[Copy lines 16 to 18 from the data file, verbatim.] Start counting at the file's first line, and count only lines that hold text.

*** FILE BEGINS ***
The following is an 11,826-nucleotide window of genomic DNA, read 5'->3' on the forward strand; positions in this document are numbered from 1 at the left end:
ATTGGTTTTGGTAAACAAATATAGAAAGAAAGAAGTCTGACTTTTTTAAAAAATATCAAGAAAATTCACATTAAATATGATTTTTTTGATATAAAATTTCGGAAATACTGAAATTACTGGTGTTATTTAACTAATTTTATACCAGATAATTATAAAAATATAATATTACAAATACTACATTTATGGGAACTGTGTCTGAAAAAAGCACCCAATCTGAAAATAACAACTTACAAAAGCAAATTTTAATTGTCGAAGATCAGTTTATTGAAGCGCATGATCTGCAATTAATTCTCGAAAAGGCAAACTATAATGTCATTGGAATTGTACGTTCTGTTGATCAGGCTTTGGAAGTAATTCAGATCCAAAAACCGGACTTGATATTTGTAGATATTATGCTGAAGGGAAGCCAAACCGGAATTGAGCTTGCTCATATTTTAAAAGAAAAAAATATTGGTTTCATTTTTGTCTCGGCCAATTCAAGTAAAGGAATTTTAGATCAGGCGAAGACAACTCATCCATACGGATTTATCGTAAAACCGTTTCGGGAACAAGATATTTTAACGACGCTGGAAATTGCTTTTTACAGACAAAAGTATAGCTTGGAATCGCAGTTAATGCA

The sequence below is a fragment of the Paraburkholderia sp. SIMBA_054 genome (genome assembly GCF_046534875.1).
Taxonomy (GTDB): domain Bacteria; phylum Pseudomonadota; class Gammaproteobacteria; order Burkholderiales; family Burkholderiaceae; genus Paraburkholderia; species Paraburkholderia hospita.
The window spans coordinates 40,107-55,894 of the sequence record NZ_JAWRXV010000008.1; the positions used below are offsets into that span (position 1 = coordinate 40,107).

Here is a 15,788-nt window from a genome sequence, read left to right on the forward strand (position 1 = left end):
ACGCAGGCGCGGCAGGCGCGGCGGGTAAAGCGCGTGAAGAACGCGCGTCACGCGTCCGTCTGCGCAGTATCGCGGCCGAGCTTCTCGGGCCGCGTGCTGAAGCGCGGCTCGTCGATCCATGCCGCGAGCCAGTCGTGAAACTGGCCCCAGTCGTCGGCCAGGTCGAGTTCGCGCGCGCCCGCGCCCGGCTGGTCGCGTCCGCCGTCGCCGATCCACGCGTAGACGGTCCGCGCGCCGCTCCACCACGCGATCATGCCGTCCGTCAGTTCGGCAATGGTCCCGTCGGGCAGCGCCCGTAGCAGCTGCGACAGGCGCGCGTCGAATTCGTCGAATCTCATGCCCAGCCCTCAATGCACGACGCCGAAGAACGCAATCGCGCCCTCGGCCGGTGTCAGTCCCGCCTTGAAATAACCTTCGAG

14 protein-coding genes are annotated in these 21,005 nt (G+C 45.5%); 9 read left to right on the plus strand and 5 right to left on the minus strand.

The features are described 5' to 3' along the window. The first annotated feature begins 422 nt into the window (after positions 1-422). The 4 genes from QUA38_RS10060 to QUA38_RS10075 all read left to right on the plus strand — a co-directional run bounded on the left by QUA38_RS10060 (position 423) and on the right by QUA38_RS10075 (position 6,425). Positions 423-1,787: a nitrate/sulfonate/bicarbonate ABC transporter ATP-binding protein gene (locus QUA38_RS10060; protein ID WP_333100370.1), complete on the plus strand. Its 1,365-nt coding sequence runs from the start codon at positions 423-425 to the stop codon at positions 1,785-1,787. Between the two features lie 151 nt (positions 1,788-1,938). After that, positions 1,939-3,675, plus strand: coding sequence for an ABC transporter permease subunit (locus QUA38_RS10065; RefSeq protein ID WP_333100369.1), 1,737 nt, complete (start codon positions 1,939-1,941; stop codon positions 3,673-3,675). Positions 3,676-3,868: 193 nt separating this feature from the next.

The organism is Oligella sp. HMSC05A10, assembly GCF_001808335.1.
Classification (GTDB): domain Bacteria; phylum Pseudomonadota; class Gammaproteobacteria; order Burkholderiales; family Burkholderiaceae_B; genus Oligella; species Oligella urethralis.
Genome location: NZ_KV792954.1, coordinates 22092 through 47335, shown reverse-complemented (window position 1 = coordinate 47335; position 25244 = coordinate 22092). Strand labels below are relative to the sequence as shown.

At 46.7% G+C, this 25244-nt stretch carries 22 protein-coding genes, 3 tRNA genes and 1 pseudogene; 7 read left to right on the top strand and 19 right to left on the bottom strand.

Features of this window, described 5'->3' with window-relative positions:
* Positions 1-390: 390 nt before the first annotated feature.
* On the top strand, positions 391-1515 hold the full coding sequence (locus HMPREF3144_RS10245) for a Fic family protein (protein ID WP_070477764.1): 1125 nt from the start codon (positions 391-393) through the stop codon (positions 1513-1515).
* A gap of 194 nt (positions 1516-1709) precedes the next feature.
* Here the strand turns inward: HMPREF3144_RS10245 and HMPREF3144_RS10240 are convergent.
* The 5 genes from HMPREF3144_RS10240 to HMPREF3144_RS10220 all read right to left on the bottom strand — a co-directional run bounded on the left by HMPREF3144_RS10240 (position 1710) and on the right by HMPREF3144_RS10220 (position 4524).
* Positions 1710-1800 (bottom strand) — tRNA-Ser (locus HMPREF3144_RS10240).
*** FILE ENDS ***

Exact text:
* On the top strand, positions 391-1515 hold the full coding sequence (locus HMPREF3144_RS10245) for a Fic family protein (protein ID WP_070477764.1): 1125 nt from the start codon (positions 391-393) through the stop codon (positions 1513-1515).
* A gap of 194 nt (positions 1516-1709) precedes the next feature.
* Here the strand turns inward: HMPREF3144_RS10245 and HMPREF3144_RS10240 are convergent.